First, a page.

How to Choose a Truck Driver School near Pine Bluff Arkansas
Congrats on your decision to become a trucker and enroll in a trucking school near Pine Bluff AR. Maybe it has always been your fantasy to hit the open highway while operating a big ole tractor trailer. Or perhaps you have done some analysis and have found that a career as a truck driver offers excellent wages and flexible job opportunities. Regardless of what your reason is, it’s imperative to obtain the proper training by selecting the right CDL school in your area. When evaluating your options, there are several factors that you’ll want to consider before making your final selection. Location will no doubt be an issue, particularly if you need to commute from your Pine Bluff home. The expense will also be important, but selecting a school based solely on price is not the optimal means to ensure you’ll obtain the right education. Just remember, your objective is to learn the knowledge and skills that will allow you to pass the CDL exams and become a qualified truck driver. So keeping that objective in mind, just how do you pick a truck driving school? The answer to that question is what we are going to address in the remainder of this article. But first, we are going to review a little bit about which commercial driver’s license you will eventually need.
Which CDL Will You Need?
In order to drive commercial vehicles legally in Arkansas and within the USA, a driver needs to get a CDL (Commercial Driver’s License). The three license classes that one can apply for are Class A, Class B and Class C. Since the subject of this article is how to select a truck driver school near Pine Bluff AR, we will discuss Class A and B licenses. What distinguishes each class of CDL is the kind of vehicle that the driver can operate in addition to the GVWR (Gross Vehicle Weight Rating) or GCWR (Gross Combination Weight Rating). Following are brief explanations of the two classes.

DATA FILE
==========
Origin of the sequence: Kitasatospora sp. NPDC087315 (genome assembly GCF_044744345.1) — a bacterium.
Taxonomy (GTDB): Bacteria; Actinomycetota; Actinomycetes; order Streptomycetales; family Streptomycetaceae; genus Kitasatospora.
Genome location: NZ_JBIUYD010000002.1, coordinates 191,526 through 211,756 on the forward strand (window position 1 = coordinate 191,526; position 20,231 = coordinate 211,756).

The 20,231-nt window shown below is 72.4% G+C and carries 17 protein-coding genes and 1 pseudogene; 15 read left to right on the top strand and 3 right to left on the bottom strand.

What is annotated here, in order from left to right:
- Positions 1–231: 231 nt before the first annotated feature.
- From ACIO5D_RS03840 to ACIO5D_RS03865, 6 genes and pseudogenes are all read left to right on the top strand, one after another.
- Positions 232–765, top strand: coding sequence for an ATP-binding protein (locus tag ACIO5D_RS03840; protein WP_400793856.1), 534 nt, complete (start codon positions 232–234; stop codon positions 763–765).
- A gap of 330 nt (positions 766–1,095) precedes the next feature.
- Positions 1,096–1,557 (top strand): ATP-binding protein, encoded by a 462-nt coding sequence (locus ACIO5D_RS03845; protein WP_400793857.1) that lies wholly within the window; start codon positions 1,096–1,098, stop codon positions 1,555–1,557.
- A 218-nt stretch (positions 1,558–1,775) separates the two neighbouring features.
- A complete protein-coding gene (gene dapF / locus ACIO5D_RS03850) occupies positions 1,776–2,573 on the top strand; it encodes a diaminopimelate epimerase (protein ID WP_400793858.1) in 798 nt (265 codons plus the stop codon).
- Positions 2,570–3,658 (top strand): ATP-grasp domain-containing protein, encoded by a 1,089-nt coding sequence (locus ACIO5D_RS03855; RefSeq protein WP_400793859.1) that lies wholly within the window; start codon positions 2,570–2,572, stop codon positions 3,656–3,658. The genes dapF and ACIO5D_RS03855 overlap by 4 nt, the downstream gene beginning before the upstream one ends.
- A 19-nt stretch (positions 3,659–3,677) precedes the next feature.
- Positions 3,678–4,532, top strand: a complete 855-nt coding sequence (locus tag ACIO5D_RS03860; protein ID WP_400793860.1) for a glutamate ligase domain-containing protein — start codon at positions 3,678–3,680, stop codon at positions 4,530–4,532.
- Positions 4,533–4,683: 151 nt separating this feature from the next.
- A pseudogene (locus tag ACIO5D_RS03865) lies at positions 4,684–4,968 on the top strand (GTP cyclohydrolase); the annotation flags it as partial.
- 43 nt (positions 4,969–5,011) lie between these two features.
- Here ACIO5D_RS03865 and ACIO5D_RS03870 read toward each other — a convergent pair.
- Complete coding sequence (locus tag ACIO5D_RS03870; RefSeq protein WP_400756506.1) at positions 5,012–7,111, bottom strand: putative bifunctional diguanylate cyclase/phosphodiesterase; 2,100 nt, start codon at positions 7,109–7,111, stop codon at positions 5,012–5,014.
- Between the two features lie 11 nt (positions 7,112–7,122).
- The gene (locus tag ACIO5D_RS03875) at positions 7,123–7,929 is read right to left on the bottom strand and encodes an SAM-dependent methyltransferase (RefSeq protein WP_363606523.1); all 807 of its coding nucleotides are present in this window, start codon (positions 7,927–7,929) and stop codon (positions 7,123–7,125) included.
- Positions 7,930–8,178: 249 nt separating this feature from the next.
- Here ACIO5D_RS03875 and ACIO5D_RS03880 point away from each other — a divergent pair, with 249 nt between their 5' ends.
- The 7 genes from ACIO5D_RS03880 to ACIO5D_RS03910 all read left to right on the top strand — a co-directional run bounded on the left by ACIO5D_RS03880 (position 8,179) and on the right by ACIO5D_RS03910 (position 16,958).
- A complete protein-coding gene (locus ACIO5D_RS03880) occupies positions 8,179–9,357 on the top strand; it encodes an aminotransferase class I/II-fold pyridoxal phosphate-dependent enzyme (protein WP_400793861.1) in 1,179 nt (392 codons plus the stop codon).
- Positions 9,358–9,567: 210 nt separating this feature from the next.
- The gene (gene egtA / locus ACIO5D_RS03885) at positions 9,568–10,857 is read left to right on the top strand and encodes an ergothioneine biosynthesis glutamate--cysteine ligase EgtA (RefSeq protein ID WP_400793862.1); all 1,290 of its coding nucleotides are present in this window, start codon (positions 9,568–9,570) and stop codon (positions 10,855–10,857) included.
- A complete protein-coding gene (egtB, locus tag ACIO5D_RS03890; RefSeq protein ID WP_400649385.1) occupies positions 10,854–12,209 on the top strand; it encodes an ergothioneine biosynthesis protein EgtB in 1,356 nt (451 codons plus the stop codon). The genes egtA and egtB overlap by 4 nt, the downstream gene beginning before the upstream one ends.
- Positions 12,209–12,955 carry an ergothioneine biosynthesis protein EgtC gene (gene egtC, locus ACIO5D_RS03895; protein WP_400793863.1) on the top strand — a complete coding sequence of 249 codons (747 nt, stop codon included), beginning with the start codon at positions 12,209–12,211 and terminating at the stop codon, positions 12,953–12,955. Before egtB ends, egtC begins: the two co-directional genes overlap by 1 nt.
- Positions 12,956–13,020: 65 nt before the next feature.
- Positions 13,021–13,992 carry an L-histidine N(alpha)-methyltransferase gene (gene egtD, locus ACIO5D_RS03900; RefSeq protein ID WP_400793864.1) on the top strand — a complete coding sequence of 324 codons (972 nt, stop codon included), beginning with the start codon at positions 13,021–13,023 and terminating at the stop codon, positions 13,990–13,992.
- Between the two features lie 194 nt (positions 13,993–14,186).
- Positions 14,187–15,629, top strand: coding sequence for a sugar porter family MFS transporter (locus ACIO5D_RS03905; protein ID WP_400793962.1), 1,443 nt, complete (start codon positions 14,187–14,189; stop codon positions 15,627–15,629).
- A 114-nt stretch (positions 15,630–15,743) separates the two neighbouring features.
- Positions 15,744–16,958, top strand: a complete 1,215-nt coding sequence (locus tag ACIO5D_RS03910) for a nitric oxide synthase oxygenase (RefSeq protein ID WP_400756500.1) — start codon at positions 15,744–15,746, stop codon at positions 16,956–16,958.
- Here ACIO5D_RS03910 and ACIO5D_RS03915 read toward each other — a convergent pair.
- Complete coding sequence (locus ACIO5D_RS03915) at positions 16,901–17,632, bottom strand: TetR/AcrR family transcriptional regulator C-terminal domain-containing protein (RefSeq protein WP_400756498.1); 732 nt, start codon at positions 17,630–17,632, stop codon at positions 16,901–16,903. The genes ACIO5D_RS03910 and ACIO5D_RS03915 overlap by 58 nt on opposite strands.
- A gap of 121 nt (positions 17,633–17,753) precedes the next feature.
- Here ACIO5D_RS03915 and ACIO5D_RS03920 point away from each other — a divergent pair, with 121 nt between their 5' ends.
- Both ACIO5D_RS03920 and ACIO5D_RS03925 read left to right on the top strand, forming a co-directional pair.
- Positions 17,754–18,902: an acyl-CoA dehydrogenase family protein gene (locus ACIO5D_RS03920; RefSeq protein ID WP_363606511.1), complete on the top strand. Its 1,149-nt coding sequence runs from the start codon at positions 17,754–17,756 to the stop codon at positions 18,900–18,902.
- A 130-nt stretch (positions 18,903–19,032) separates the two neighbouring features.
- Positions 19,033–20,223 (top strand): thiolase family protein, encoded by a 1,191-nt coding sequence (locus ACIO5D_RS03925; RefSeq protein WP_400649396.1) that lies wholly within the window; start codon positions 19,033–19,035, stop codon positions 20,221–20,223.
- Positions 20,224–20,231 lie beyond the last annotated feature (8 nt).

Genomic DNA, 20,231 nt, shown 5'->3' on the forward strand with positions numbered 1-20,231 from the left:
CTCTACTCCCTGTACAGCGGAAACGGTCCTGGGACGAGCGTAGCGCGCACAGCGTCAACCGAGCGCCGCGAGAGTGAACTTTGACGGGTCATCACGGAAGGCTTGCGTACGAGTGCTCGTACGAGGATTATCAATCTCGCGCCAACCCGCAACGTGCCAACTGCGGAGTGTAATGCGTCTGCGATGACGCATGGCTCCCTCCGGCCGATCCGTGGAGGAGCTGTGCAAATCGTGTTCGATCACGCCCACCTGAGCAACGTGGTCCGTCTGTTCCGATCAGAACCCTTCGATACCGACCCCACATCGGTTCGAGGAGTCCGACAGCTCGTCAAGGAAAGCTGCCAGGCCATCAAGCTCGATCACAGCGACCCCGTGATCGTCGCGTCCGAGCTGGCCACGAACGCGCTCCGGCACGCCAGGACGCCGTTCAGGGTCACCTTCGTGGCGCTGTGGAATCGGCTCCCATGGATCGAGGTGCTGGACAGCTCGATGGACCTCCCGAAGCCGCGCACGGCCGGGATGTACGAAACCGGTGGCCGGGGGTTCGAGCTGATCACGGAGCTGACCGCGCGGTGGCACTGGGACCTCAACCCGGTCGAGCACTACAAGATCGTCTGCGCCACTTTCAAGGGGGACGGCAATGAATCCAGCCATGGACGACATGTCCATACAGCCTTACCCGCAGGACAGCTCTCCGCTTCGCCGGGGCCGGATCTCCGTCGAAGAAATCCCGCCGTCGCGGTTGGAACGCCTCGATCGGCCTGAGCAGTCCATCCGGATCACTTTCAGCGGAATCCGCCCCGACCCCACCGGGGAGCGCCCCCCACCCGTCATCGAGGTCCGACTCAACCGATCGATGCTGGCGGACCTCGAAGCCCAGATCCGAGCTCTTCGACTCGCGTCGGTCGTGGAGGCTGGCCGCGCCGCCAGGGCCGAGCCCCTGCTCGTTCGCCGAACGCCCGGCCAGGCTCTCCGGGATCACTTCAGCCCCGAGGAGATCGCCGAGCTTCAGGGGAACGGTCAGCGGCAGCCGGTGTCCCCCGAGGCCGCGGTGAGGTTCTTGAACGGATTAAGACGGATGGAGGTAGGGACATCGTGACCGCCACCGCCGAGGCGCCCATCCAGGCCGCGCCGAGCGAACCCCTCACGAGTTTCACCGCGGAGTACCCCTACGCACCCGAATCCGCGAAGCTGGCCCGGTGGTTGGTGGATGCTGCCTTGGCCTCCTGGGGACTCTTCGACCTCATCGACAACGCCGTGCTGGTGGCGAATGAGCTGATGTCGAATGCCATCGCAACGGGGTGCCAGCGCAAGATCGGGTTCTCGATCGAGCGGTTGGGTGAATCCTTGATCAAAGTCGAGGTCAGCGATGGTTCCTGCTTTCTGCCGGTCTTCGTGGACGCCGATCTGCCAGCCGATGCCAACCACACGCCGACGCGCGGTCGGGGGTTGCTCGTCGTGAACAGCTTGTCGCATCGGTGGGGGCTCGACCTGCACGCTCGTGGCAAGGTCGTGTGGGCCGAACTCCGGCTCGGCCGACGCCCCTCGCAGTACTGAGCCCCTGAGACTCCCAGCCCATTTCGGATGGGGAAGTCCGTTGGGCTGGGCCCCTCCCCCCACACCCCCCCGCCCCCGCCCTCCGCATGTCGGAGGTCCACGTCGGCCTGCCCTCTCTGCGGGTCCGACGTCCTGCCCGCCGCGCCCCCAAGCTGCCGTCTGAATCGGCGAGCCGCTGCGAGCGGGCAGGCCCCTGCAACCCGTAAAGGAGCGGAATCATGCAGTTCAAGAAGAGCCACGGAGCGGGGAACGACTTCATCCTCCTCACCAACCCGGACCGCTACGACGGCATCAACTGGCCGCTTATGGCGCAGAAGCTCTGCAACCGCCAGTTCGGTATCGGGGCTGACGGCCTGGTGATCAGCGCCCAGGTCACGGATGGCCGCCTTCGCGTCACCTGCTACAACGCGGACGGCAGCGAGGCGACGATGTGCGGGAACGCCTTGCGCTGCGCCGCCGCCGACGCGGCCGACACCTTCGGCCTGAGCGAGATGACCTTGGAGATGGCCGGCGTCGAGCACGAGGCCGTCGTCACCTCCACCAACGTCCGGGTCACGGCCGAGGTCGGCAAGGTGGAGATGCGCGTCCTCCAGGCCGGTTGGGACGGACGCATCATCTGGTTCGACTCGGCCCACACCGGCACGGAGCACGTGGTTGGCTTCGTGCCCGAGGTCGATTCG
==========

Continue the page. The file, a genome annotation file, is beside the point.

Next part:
Class A CDL. A Class A Commercial Drivers License is required to operate any vehicle that has a GCWR of more than 26,000 lbs., including a towed vehicle of more than 10,000 lbs. A few of the vehicles that operators may be able to drive with Class A licenses are:
- Interstate or Intrastate Tractor Trailers
- Trucks with Double or Triple Trailers
- Tanker Trucks
- Livestock Carriers
- Class B and Class C Vehicles
Class B CDL. A Class B Commercial Drivers License is needed to drive single vehicles having a GVWR of greater than 26,000 lbs., or a GCWR of greater than 26,000 lbs. including a towed vehicle weighing up to 10,000 lbs. A few of the vehicles that drivers may be qualified to operate with Class B licenses are:
- Tractor Trailers
- Dump Trucks
- Cement Mixers
- Large Buses
- Class C Vehicles
Both Class A and Class B Commercial Drivers Licenses might also require endorsements to operate specific kinds of vehicles, for example passenger or school buses. And a Class A license holder, with the appropriate required endorsements, may drive any vehicle that a Class B licensee is qualified to drive.
How to Evaluate a Truck Driver School
As soon as you have decided which Commercial Drivers License you wish to obtain, you can begin the process of assessing the Pine Bluff AR truck driving schools that you are considering. As already discussed, cost and location will no doubt be your initial considerations. But it can’t be emphasized enough that they should not be your sole concerns. Other factors, including the experience of the instructors or the reputations of the schools are equally if not more important. So following are several more factors that you need to research while performing your due diligence before enrolling in, and especially paying for, your truck driving training.